Growing up in the Pacific Northwest, we were fortunate to have a boat and ample access to watery destinations to enjoy that boat. I took my first swimming lessons at a wee age. Lessons were enjoyable to me and only slightly less so for my Mom who walked in one day to see me, at age four, leap from the high dive. Ballsy? Indeed. But at age five there was a bit of an incident. I jumped off a diving board only with the promise my sister, already in the pool, would swim over to me pronto. Apparently I didn't pack my daredevil pants in my Muppet Show lunchbox that morning. Instead of going in smoothly, I went too far out and landed on top of my sister. The impact pushed her under, and frightened me. When we both surfaced, my fear only intensified as did my grip around her neck. I also had my scrawny legs wrapped around her and while I may have weighed 30 lbs, I was prohibiting her from being able to tread water OR propel us. This skirmish was not going well and ultimately the lifeguards had to come in and intervene. But I wasn't set back a bit and still had no fear about the water.
In high school, sophomore style antics ensued between a male friend and I one summer afternoon we all played at the lake. What began with towels being thrown in the water turned into a bit of a scare with repeated dunking and my inability to catch my breath. I think it frightened all of us. When my parents found out, they calmly informed me he was never welcome in our home again. My Mom had water fear already and she was livid.
It did surprise me however I have never swam again since then. Oh, we have pool and beach time galore. I will get in the water and I can breaststroke with the best of them but I have not put my face in the water and done a freestyle swim since 1988.
Because of our proclivity towards water-based vacations, MiniMac has been in and around water since he was an infant. This past spring, he spent 12 weeks taking swimming lessons. He is agile in the water, a bit daring but not quite ready for the underwater world. When we are working with him, his favorite activity is to "race" and by "race" I mean, don't actually race him but allow him to win at all times.
Last weekend, as we played in the water, he asked me if I liked to swim. Yes. He asked if I liked to swim under the water. I felt the conflict immediately. NO, I don't like to swim underwater but YES, I want you to swim underwater son. So I asked myself, how hard can it be when you can teach toddlers to swim freestyle? Mission: Swim. I went early Sunday morning applauding myself because isn't swimming just like riding a bike? I tell myself I would only do 20 laps.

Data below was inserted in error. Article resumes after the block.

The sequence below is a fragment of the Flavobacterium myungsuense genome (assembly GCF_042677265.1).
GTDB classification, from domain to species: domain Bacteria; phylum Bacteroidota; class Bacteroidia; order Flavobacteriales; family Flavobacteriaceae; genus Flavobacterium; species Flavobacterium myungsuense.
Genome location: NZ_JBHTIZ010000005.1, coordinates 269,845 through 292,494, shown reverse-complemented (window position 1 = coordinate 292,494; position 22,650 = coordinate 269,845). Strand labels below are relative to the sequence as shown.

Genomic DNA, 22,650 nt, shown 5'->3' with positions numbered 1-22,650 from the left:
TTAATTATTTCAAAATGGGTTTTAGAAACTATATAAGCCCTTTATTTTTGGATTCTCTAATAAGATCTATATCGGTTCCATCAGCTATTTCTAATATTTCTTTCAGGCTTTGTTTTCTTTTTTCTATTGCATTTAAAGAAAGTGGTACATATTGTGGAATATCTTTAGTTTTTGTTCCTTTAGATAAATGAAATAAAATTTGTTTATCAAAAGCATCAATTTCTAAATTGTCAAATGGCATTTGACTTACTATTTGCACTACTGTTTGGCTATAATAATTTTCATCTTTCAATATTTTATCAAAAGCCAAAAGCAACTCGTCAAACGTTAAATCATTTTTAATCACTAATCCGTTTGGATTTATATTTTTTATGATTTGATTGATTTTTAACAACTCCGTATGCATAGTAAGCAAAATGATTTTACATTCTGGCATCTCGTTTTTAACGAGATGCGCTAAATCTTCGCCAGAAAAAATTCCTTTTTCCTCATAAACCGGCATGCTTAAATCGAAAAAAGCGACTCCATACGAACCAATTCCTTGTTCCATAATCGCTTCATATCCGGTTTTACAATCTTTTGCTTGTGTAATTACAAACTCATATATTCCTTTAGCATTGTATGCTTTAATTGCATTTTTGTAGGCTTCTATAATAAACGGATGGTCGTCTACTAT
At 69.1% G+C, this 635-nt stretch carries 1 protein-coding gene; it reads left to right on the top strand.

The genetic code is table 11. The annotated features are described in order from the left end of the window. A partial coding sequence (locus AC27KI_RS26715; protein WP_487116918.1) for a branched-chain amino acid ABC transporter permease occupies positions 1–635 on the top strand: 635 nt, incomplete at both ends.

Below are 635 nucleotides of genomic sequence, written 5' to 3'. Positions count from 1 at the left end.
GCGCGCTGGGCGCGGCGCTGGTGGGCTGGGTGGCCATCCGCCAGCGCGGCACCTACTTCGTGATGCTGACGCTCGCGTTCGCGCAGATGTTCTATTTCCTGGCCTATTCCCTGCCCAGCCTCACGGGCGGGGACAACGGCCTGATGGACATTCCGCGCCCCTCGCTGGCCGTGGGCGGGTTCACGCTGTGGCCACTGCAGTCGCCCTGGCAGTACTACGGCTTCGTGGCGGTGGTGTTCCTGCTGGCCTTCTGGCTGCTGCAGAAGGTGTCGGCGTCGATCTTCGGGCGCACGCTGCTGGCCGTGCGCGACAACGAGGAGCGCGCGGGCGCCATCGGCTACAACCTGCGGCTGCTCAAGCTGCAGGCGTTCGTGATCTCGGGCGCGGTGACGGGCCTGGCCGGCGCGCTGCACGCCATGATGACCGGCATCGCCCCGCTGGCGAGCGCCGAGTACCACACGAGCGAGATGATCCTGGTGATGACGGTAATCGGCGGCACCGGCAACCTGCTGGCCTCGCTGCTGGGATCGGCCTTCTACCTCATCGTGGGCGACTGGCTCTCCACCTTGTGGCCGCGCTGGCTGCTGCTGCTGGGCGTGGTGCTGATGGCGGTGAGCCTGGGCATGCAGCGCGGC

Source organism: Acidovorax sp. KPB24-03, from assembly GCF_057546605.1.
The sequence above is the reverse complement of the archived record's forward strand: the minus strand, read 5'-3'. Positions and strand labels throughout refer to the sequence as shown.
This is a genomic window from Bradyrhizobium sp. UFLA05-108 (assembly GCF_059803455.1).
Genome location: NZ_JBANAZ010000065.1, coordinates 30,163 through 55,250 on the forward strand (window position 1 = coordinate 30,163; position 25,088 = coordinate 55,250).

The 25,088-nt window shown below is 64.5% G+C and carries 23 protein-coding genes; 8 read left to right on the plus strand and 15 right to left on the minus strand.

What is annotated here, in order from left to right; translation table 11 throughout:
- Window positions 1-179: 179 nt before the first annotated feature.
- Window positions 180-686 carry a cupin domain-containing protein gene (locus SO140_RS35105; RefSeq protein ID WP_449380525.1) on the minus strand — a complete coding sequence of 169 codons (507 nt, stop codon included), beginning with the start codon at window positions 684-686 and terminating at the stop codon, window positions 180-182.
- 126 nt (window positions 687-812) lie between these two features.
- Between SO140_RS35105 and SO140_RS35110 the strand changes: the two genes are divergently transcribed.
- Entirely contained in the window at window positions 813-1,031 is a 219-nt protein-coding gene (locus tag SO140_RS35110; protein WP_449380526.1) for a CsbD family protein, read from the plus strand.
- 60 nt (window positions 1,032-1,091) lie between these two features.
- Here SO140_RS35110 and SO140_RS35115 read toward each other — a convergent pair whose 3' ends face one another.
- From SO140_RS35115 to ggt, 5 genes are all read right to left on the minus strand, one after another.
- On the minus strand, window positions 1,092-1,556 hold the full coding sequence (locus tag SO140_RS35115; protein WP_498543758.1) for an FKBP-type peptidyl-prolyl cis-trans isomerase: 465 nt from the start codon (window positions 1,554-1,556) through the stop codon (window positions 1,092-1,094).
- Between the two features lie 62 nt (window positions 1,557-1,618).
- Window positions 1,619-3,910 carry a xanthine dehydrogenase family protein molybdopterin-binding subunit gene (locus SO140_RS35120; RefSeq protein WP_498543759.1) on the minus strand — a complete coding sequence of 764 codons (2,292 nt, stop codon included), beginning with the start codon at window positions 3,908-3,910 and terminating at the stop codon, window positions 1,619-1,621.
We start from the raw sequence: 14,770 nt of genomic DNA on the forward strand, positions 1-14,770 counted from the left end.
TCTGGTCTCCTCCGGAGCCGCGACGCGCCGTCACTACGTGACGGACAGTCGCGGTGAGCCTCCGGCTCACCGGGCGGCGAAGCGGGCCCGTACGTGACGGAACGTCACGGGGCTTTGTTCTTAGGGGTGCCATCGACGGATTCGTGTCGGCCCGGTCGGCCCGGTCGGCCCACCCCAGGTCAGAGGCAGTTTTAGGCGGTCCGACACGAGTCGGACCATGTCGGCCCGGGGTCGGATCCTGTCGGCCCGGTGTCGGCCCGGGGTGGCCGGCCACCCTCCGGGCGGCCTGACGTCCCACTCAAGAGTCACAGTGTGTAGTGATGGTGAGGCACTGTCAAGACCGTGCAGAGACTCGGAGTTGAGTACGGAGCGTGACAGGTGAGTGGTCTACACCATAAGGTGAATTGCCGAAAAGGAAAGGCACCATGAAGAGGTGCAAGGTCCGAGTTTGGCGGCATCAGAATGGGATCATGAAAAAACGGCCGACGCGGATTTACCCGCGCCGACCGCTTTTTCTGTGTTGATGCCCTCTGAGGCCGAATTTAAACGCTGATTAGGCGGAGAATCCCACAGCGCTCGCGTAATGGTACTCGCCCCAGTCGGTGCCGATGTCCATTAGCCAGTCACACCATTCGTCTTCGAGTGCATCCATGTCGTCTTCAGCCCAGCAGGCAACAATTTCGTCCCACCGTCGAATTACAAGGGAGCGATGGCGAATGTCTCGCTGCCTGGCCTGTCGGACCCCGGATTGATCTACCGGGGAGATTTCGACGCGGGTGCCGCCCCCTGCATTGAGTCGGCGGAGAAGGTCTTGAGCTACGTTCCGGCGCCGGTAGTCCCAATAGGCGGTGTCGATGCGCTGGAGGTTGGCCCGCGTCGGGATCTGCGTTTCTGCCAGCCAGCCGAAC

Really? A mere 20? Lets churn it up a bit, Shirley Babashoff. I glide into the water and start with the breaststroke. Our pool is about 50 feet long. After 2 lengths I am beat. And I mean BEAT. WTH? I work out EVERY day? How can a simple paddle through the water be fatiguing me so? I struggle to complete 6 lengths. I scoff at myself and what was apparently a lofty 20 lap goal.
My great friend Wendy, a competitive swimmer and former swim instructor, laughed with me as I explained my situation. She also informs me that breaststroke is one of the most fatiguing and it is actually easier to freestyle. Hmmm.
The next day, I take swim goggles and attempt to freestyle. I freely admit it was an attempt because it was awful. It was like watching someone who is doing a combination of a windmill and a jumping jack. Under the influenceAnd since I neglected to tie my hair bag, every time I came up for air, I had more hair on my face than Chewbacca. Day 2: Still swimming. Still suck.
Wendy than suggested a swimming cap. Really? An ugly skintight swimming cap? But my friend AB had one to loan so I opted to take her up on it. Goggles and cap are only part of the solution. How about the part where you don't know how to swim freestyle anymore? I had to address my breathing technique. Or complete absence thereof. I did what any innately athletic person would do when faced with a competitive dilemma. I googled it. And then watched a swim instructor demonstrate on YouTube! Well played.
The swim instructor on YouTube indicated the freestyle stroke is just as important as the bilateral breathing. For in fact, the stroke is comprised for four parts: the reach, the hook, the pull down your side and the push away. Hmm. I thought it was more like Arm above the water. Arm below the water. No Danielsan, its not like wax on, wax off.
So my third attempt, with bright red cap and goggles, and concepts of breathing and stroke, I was ready to master it. And it started off well. Except when I would forget to breathe and my sideturn to get air was more like a whale with a blowhole. Breath out IN the water! After about 8 laps I said aloud, "WOW you SUCK at SWIMMING!" Thankfully, no one was there to witness my anti-pep talk. But I am tenacious. And I like to be good at everything so back in the water I went. And within a few more laps, it was a bit less blowhole. And a bit less ugly. But thankfully, any one who could spy me in the pool would never recognize me since I looked more like a Baywatch version of a Conehead than JennyMac. Whew. Vanity still has a role, even when one is sloppily flouncing in the water. By the 14th lap, I could tell I was improving. Day 3: Still swimming. Sucking slightly less.
BUT, it only proves we can learn or relearn anything at any age.